Germany’s top constitutional court just ruled against PETA, calling its 2004 “Holocaust On Your Plate” campaign, “a minimization and banalization of the plight of Holocaust survivors.”
They’re absolutely right. The campaign managed to do both holocaust survivors and farmed animals a great disservice. It’s definitely in my top-5 of all-time stupid PETA PR efforts, and that’s saying something. I wish PETA had backed down and apologized when this campaign was challenged; they should never have allowed this matter to go to trial. And now they’re threatening to appeal.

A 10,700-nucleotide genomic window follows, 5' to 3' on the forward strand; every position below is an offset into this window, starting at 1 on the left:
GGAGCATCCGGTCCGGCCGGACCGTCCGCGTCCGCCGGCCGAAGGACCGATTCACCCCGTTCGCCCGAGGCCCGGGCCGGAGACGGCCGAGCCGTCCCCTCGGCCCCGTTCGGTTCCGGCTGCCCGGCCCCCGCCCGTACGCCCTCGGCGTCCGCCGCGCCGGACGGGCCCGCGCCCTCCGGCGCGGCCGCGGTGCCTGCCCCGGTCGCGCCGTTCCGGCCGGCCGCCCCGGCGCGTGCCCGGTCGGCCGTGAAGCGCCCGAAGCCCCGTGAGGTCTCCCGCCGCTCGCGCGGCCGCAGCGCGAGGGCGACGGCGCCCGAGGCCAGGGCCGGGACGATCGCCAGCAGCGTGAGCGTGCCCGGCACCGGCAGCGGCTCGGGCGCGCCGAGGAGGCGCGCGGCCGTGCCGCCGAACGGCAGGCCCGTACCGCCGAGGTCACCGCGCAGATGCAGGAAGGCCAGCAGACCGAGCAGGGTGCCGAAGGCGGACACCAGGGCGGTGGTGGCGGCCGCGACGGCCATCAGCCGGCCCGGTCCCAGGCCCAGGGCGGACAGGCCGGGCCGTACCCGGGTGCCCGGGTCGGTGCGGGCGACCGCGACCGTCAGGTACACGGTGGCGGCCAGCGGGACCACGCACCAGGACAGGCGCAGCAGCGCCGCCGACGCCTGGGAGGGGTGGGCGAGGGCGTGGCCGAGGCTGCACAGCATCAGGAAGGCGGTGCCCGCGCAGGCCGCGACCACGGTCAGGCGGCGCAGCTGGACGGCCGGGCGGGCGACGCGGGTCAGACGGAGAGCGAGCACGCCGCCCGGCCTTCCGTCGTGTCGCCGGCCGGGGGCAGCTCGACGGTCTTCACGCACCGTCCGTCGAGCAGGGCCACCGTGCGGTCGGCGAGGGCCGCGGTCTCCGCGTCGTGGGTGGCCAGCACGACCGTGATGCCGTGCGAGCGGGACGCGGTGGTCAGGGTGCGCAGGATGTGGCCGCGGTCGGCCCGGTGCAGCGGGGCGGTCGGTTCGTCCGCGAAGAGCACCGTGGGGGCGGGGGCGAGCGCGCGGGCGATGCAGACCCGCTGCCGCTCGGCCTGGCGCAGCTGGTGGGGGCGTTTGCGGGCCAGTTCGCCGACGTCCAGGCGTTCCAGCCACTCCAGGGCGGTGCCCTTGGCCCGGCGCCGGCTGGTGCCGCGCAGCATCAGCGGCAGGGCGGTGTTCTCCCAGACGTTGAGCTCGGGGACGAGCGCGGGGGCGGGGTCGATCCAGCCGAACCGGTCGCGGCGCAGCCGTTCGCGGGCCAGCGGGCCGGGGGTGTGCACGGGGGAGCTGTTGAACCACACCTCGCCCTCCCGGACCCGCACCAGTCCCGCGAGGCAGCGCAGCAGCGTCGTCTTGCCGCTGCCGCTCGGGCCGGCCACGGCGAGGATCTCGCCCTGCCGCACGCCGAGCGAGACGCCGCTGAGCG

The trouble is not that the holocaust’s connection to industrialized animal slaughter is invalid; it’s that there are concepts in play that are too complex and emotionally sensitive to be reduced to a strident PR campaign. If you’re going to explore this hellish topic, it demands the utmost in both academic rigor and sensitivity in presentation.
I cringed years ago when I found out a book was being written connecting the holocaust to animal agribusiness practices. But it turned out that the resultant book, Charles Patterson’s Eternal Treblinka, tackled the subject productively and masterfully. You can read the review I wrote of the book at the bottom of this page.